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"Singing Hills Barn"/12" x 8"  as alumium or archival paper available by special order: ernestjschweit@sbcglobal.net


Picture story

The making of: "Singing Hills Barn"

      My passion for photography deepened with my interest in the Midwestern Barn. As a suburban Chicago kid, my love of these rickety old buildings seemed contradictory. But that changed after many a long train ride across the farmland of Illinois to college in Lincoln and later in Carbondale.

I watched from the dome car of a speeding train as many a rural scene unfold at sunrise before me; I quickly developed an appreciation for what I imagined was the life on a farm in the midwest and the role it played in the history of our country. To this day, I see an old wooden barn as a temple on the prairie, a memorial to a more simple time that we've somehow lost.

In recent years, my photographic journey has moved away from barns, in part because they have given way to suburban sprawl; finding them a reasonable trip from home is a challenge. But then I rediscovered Singing Hills Farm, 20 minutes away. I say rediscovered because I had actually photographed the barn about 15 years ago, when I was still shooting film.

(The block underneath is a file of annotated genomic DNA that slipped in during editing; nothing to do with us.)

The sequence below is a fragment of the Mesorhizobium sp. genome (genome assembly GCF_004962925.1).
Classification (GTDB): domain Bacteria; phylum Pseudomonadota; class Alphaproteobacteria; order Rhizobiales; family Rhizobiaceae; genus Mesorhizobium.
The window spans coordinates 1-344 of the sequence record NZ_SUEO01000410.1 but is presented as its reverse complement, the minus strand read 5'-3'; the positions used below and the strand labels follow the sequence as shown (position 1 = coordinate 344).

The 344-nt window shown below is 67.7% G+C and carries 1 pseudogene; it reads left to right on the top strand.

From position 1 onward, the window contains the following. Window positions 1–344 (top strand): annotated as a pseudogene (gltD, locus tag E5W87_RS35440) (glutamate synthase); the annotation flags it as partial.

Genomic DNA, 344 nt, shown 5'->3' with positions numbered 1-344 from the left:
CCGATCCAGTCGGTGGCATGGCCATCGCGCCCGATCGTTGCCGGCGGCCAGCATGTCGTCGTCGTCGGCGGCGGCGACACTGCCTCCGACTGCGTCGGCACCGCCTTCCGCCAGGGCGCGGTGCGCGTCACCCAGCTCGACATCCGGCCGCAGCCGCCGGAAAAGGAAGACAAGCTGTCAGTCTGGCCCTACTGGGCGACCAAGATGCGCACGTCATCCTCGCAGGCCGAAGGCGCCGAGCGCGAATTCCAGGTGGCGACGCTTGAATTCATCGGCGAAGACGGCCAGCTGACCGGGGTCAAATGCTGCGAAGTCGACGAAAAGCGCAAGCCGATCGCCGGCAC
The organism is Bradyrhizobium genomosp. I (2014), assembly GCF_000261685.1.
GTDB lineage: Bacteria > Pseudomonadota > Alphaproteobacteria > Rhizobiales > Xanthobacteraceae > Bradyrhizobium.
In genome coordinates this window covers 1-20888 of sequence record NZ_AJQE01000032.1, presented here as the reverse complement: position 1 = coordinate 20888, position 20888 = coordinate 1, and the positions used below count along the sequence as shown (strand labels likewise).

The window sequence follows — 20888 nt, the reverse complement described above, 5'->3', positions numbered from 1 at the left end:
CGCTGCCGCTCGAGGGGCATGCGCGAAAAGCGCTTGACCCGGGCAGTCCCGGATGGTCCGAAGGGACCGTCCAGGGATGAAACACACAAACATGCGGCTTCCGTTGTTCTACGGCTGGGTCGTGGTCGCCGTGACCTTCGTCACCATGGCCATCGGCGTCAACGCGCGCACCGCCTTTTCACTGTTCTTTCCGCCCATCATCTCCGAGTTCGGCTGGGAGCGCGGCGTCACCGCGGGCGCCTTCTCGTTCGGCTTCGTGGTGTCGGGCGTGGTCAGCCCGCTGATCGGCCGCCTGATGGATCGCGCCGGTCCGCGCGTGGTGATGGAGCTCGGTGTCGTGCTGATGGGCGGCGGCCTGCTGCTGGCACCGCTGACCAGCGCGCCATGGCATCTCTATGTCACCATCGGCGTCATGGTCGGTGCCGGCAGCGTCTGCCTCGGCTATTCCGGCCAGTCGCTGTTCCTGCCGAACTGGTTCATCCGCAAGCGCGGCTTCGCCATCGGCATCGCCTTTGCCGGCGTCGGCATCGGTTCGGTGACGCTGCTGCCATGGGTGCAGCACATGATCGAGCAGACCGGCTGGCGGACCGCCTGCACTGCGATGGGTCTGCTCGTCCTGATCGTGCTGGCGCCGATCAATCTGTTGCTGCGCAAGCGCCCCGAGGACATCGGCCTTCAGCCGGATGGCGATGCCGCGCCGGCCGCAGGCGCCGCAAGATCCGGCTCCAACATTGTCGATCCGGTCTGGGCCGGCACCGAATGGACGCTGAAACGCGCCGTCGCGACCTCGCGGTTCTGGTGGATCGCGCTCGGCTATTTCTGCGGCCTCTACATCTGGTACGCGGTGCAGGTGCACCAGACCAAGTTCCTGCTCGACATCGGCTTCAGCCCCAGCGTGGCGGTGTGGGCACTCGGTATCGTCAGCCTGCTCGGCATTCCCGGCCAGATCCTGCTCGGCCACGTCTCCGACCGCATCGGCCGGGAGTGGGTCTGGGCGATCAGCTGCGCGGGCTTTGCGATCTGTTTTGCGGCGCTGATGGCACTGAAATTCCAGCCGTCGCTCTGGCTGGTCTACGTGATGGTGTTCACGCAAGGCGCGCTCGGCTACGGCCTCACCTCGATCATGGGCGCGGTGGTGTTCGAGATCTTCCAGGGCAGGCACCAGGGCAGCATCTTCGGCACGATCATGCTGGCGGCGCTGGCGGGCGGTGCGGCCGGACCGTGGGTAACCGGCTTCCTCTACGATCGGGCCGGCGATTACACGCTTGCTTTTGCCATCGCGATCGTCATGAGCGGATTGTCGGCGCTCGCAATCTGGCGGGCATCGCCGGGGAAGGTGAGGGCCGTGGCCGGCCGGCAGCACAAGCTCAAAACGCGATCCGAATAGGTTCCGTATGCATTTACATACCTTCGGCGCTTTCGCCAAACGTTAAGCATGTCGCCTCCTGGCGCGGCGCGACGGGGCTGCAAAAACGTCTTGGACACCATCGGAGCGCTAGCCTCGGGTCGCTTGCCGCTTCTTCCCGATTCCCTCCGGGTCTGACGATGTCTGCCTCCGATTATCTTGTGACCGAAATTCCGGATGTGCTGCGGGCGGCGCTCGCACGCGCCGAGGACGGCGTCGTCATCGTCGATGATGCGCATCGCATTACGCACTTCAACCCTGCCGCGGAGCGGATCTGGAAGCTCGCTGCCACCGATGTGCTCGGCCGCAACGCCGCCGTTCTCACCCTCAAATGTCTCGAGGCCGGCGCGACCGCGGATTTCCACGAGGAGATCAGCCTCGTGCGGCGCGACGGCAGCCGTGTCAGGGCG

It drew my interest again after seeing an image posted by another photographer on social media. The barn, with its weathered yellow paint job and brown silo, sits surrounded by parking lot and forest preserve, on 541 acres once owned by Dan Nelson, Sr., who had purchased the property in the 1940s as a country retreat for his family.

I visited on one of the last snowy days of winter, when some nice soft light and white clouds just ahead of sunset made  for an almost heavenly image, befitting ithe barn's immortality. I imagine that the barn, with its black lettering on its side, looks little like it did in its hey day more than 80 years ago. But to me, its still a wonder.

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